"Getting life-leased at all cost:" Marriage in Hardy's Late Short Stories

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Book Chapter

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Department 1



It would be no exaggeration to contend, as did one recent critic, that "Marriage is the material of nineteenth-century British fiction" (Psomiades 53), and in his fiction Thomas Hardy took full advantage of the possibilities for both comedy and tragedy that arise from this material. Despite Hardy's later reputation as a critic of the institution, the majority of his novels follow the conventions of the romantic plot, tracing the social and emotional complications of men and women as they attempt to balance the dictates of their hearts with their culture's expectations for domestic stability. [excerpt]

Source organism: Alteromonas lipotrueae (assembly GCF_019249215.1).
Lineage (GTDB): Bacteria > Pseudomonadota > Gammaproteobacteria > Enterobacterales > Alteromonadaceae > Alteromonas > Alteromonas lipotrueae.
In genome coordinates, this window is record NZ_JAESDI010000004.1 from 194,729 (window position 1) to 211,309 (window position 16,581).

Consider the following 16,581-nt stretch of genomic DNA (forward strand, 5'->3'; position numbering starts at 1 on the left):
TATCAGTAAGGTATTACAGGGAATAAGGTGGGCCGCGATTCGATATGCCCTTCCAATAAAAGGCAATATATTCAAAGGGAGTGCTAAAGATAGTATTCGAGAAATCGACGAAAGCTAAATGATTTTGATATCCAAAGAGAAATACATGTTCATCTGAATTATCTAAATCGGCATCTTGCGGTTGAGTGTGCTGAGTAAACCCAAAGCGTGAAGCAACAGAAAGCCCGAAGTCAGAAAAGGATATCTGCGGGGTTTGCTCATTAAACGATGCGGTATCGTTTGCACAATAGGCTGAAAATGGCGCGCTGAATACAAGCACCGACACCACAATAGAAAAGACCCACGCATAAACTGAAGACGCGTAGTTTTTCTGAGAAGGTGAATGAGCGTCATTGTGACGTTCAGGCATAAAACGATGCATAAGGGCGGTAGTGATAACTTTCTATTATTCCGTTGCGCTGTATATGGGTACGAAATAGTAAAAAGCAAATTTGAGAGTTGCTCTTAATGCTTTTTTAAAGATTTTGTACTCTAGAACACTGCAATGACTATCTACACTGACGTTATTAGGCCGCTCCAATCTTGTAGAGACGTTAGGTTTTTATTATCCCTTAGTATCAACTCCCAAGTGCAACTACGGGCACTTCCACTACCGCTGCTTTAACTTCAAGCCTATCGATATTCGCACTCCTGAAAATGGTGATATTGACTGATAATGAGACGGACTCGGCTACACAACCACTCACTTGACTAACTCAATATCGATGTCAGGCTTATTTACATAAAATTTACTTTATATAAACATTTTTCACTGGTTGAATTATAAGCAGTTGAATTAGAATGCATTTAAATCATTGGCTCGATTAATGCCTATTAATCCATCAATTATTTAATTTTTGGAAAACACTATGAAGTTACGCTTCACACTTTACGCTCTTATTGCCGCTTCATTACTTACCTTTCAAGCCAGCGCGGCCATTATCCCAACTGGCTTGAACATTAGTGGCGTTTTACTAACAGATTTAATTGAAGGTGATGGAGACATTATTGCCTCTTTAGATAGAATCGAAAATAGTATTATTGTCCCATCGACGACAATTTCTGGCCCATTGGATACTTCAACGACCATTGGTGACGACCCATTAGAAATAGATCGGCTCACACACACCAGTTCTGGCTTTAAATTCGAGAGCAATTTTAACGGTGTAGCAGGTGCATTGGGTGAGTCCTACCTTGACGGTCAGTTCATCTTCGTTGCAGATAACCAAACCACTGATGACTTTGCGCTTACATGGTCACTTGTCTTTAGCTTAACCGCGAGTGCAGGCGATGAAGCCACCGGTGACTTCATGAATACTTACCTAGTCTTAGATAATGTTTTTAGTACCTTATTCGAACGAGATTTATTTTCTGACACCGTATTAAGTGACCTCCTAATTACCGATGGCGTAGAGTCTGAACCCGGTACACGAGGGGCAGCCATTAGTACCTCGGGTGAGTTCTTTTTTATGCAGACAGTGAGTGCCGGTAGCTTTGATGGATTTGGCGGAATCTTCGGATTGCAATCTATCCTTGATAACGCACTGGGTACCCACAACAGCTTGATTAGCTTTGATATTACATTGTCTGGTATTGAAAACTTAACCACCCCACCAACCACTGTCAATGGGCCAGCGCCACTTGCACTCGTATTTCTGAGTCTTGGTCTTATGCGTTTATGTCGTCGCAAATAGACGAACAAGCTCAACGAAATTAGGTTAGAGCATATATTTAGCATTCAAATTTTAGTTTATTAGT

Original version available from the publisher, Routledge/Taylor and Francis.

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